New submission from Will Seaver <will.sea...@gmail.com>:
My big question for this chapter is: Isn't the way that URL dispatch works much
like a hybrid application to begin with? If a route cannot be found to match a
request, traversal is undertaken, therefore performing all of the functions of a
hybrid application. I can derive that the usefulness comes from the ability have
multiple root objects, which is useful for setting up an authentication policy
(I think? I could be completely turned around), but beyond that I don't see the
p. 97: "A *traverse token at the end of the path in a route's configuration
implies a "stararg" capture value. When it is used, it will match the remainder
of the path segments of the URL. This remainder becomes the path used to perform
traversal." So if the route is "/foo/bar/*traverse", and the path_info given is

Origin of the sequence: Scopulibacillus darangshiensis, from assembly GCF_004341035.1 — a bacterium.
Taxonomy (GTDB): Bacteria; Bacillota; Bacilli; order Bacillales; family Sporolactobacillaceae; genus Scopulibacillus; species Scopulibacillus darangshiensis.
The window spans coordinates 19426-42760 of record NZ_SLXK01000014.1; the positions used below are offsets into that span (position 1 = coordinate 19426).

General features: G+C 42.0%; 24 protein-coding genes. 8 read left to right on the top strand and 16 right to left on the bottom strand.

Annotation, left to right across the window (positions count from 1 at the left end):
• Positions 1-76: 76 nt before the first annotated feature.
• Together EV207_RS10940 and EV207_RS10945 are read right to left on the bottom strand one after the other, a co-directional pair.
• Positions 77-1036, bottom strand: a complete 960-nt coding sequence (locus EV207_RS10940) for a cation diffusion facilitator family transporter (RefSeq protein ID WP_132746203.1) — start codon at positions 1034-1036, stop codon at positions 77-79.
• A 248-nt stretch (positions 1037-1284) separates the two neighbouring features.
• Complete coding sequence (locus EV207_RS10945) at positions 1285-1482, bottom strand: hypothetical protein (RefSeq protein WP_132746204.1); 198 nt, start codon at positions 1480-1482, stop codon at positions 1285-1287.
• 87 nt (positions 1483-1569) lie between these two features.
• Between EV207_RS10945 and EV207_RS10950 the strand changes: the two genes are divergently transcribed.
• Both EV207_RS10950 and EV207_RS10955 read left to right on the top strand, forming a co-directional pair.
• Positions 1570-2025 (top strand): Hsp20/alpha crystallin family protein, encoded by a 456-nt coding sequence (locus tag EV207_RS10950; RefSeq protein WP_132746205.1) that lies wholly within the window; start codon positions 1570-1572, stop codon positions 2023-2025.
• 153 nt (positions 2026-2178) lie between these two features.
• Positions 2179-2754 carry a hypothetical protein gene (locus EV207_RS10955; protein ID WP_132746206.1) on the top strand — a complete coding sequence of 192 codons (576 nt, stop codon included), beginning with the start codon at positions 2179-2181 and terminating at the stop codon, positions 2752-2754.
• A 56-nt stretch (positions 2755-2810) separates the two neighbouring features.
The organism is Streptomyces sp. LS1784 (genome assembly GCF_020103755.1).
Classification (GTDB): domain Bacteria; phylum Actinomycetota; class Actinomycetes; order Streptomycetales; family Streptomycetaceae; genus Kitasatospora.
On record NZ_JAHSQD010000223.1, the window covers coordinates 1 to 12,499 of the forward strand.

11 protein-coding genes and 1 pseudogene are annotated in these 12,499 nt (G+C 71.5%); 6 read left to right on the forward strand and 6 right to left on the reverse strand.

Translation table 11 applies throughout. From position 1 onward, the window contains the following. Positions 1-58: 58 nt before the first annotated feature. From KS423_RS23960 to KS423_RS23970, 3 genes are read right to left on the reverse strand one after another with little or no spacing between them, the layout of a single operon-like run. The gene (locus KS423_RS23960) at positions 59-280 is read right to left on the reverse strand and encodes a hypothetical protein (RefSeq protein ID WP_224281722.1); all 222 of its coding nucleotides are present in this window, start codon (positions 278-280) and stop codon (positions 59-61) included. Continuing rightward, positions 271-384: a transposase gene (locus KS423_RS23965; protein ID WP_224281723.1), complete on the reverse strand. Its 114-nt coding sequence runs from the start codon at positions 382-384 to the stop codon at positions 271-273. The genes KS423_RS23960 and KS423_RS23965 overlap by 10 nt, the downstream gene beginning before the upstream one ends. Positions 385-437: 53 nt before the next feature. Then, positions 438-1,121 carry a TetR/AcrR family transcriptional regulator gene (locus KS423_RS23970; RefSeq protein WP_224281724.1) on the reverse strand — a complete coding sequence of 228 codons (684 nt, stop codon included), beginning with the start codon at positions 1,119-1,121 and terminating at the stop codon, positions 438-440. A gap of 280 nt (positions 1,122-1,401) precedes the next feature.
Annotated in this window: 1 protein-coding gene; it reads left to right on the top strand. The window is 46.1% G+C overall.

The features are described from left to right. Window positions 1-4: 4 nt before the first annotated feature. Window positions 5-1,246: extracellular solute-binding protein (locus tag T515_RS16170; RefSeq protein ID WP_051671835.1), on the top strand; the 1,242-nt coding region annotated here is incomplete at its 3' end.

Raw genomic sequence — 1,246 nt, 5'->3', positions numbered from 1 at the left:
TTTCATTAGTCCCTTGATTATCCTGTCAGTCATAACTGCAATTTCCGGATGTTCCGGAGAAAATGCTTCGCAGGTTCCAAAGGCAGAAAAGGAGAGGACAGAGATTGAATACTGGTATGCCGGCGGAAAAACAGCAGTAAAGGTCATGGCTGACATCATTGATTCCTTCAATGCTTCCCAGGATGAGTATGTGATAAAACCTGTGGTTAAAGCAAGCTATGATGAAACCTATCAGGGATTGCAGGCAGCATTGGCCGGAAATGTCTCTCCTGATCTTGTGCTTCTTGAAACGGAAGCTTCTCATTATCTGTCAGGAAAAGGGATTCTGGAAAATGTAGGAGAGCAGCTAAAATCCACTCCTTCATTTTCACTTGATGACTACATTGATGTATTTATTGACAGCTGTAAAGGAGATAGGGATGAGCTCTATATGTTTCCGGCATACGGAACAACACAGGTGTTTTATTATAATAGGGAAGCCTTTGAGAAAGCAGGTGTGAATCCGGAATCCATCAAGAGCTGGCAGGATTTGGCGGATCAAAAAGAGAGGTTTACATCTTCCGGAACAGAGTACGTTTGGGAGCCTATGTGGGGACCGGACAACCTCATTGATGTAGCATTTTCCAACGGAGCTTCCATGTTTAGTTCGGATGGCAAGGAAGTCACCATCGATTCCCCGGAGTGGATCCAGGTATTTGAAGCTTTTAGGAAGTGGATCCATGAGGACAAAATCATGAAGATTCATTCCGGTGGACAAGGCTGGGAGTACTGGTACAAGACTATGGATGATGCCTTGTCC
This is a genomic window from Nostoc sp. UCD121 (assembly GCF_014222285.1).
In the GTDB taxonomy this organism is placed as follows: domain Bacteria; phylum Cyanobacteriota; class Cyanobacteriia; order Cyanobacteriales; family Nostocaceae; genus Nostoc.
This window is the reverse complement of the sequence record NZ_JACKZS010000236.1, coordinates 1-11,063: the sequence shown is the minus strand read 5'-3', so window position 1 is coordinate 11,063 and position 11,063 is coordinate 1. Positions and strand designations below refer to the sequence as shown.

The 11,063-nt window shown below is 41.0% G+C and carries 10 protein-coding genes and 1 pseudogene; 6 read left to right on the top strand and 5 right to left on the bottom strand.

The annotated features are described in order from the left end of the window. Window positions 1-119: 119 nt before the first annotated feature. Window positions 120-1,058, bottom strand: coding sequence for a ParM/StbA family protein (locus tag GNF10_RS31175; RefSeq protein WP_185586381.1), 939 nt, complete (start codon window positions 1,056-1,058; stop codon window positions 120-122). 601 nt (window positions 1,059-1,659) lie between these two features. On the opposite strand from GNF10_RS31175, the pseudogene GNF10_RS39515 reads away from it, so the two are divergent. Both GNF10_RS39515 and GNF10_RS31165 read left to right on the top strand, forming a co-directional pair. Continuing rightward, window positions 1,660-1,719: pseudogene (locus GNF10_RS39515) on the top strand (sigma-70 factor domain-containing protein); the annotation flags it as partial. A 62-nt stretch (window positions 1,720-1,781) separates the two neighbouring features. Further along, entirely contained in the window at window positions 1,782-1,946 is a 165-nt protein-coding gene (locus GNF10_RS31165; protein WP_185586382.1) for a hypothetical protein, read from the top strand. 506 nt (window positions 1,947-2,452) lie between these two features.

"/foo/bar/1/2/3/" then the path used to perform traversal is "/1/2/3/"?
root factory (p. 97: ...repoze.bfg will attempt to use traversal against the
root object implied by the root factory.")
in the example given on p. 97:
root = Traversable(
This is clearly the crux of the Traversable class, the thing that sets
everything into motion, and I can't make heads or tails of it. Explanation?
p. 98: "If the URL that matched a route with the path :foo/:bar/*traverse, is
http://example.com/one/two/a/b/c, the traversal path used against the root
object will be a/b/c. As a result, repoze.bfg will attempt to traverse through
the edges a, b, and c, beginning at the root object." What is the root object in
the given example?
Also, the question of the __getitem__ method comes back to haunt me in this
chapter. If I knew how to determine which objects possessed the __getitem__
method, I would be much more equipped to puzzle out the finer points of
section 9.3.2: Binding Extra Views Against a Route Configuration that Doesn't
Have a *traverse Element in Its Path
I need a hand with this one.
title: chapter 9
topic: bfg book
Repoze Bugs <b...@bugs.repoze.org>
Repoze-dev mailing list